III. DISCUSSION[3]

         The Complaint, as pled, fails to make clear who the Defendants are in this matter, which makes it difficult to assess Turner's claims. "In Pennsylvania, as elsewhere, it is well-established that the first of three elements needed to prevail on a breach of contract action is the existence of a contract." Landan v. Wal-Mart Real Estate Bus. Tr., 775 Fed.Appx. 39, 43 (3d Cir. 2019) (citing McShea v. City o/Phila., 995 A.2d 334, 340 (Pa. 2010)). The two remaining elements are "a breach of a duty imposed by the contract" and "resulting damages." Lackner v. Glosser, 892 A.2d 21, 30 (Pa. Super. Ct. 2006).

         Although Turner's desire to bring a breach of contract claim suggests that she held a lease on the property, she does not allege as much.[4] In other words, she has failed to allege the existence of a contract under which she would be entitled to recover. See Triple T Const., LLC v. Twp. of W. Milford, 2014 WL 2624764, at *4 (D.N.J. June 11, 2014) (dismissing claims under Rule 8 where "the Complaint fail[ed] to allege any facts supporting the plausible inference that a contract existed between the parties ... .") Assuming Turner's claims are based on a residential lease, it is not clear with whom she entered into that lease and what property it concerned. As noted above, the Complaint identifies Nunez and Quality Reality, Inc. as Defendants, but Turner does not allege that either of those Defendants were parties to a lease with her or otherwise raise allegations against them that would make clear what role they played in the events giving rise to her claims. Accordingly, Turner's Complaint does not comply with Rule 8 or state a claim as pled. See Transp. Int`l Pool, Inc. v. Ross Stores, Inc., 2009 WL 1033601, at *3 (E.D. Pa. Apr. 15, 2009) ("When a plaintiff pleads a contract according to its legal effect, the complaint does not need to resort to formulaic recitation of the elements of the alleged contract; rather, the complaint must allege facts sufficient to place the defendant on notice of the contract claim in such a way that the defendant can reasonably respond.").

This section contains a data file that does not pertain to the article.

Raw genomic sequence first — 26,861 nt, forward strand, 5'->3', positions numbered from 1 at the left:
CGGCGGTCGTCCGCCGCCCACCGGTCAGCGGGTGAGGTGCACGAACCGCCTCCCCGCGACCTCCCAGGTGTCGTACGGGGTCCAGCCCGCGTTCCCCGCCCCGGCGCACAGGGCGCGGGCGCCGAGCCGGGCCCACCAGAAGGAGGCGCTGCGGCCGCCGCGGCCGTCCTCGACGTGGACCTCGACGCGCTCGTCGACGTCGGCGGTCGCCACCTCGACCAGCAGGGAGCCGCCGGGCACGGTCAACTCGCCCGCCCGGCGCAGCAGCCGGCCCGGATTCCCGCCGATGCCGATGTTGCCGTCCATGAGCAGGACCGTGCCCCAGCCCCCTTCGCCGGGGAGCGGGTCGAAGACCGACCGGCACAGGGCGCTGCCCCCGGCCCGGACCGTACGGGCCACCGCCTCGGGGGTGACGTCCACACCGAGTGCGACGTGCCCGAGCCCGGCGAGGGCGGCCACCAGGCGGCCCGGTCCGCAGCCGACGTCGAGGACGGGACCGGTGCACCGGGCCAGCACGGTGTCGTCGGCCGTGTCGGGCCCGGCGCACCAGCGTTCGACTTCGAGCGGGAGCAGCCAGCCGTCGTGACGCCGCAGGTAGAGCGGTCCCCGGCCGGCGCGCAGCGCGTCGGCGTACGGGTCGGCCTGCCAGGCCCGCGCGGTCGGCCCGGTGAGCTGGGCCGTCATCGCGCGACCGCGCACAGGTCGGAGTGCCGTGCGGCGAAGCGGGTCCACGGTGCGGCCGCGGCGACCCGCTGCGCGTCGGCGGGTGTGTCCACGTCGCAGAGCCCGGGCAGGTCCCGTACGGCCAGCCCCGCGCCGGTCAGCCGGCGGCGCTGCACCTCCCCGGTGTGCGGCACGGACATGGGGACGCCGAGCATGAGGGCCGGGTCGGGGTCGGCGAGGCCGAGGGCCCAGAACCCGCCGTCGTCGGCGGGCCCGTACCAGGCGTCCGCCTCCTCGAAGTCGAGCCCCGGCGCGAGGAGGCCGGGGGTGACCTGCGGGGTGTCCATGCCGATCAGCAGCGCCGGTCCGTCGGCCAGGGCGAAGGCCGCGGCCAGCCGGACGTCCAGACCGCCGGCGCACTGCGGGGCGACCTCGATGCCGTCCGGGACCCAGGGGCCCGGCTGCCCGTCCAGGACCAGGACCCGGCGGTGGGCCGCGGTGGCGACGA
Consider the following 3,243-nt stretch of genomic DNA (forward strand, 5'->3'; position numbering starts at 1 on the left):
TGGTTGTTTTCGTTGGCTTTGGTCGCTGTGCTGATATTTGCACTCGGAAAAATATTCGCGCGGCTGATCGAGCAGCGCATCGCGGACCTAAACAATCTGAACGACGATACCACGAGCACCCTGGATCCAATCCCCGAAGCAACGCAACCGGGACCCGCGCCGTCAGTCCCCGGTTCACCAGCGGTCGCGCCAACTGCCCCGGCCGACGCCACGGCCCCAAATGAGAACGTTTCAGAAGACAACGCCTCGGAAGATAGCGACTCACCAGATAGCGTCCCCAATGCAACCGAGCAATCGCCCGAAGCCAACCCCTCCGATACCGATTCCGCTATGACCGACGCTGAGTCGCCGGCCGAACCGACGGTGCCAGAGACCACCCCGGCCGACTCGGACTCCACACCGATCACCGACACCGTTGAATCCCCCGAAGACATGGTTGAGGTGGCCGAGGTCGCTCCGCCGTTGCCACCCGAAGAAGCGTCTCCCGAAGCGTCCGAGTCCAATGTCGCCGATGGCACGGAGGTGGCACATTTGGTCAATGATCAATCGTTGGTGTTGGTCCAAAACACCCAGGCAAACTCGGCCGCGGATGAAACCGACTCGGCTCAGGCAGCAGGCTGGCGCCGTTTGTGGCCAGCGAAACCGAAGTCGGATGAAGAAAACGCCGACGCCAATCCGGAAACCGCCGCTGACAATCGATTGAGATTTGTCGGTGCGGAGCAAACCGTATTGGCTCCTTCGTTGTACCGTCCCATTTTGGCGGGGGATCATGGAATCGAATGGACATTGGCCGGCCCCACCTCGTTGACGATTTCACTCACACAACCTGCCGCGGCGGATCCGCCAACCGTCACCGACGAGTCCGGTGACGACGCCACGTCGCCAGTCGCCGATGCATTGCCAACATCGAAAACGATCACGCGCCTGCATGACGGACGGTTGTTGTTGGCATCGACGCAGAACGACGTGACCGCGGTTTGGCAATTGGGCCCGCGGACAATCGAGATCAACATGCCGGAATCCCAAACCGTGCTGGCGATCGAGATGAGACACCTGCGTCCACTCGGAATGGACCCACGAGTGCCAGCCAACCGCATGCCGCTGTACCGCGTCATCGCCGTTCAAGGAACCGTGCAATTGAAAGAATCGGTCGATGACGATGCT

Liberally construing the Complaint, Turner may also have intended to bring a claim for breach of the implied warranty of habitability or negligence claims based on the failure to correct the problems in her unit. See Matthews v. Wince, 2017 WL 1372750, at *2 (Pa. Super. Ct. Apr. 13, 2017) (explaining that the Pennsylvania Supreme Court has "adopted an implied warranty of habitability in residential leases"); Echeverria v. Holley, 142 A.3d 29, 34 (Pa. Super. Ct. 2016) ("A tenant seeking to recover damages stemming from the condition of a rental property may pursue claims sounding in ordinary negligence or a breach of the implied warranty of habitability."). "[T]o assert a breach of the implied warranty of habitability, a tenant must prove he or she gave notice to the landlord of the defect or condition, that he (the landlord) had a reasonable opportunity to make the necessary repairs, and that he failed to do so." Pugh v. Holmes, 405 A.2d 897, 906 (Pa. 1979). "Under a theory of conventional negligence, the injured tenant must prove that his or her injuries were proximately caused by the landlord's failure to exercise reasonable care to make the premises safe." Matthews, 2017 WL 1372750, at *4. As with Turner's breach of contract claim, it is difficult for the Court to evaluate these claims because it is not exactly clear who her landlord was or what role either of the Defendants played in the events giving rise to Turner's claims. In sum, these claims fail for the same reason Turner's breach of contract claims fail.

         IV. ...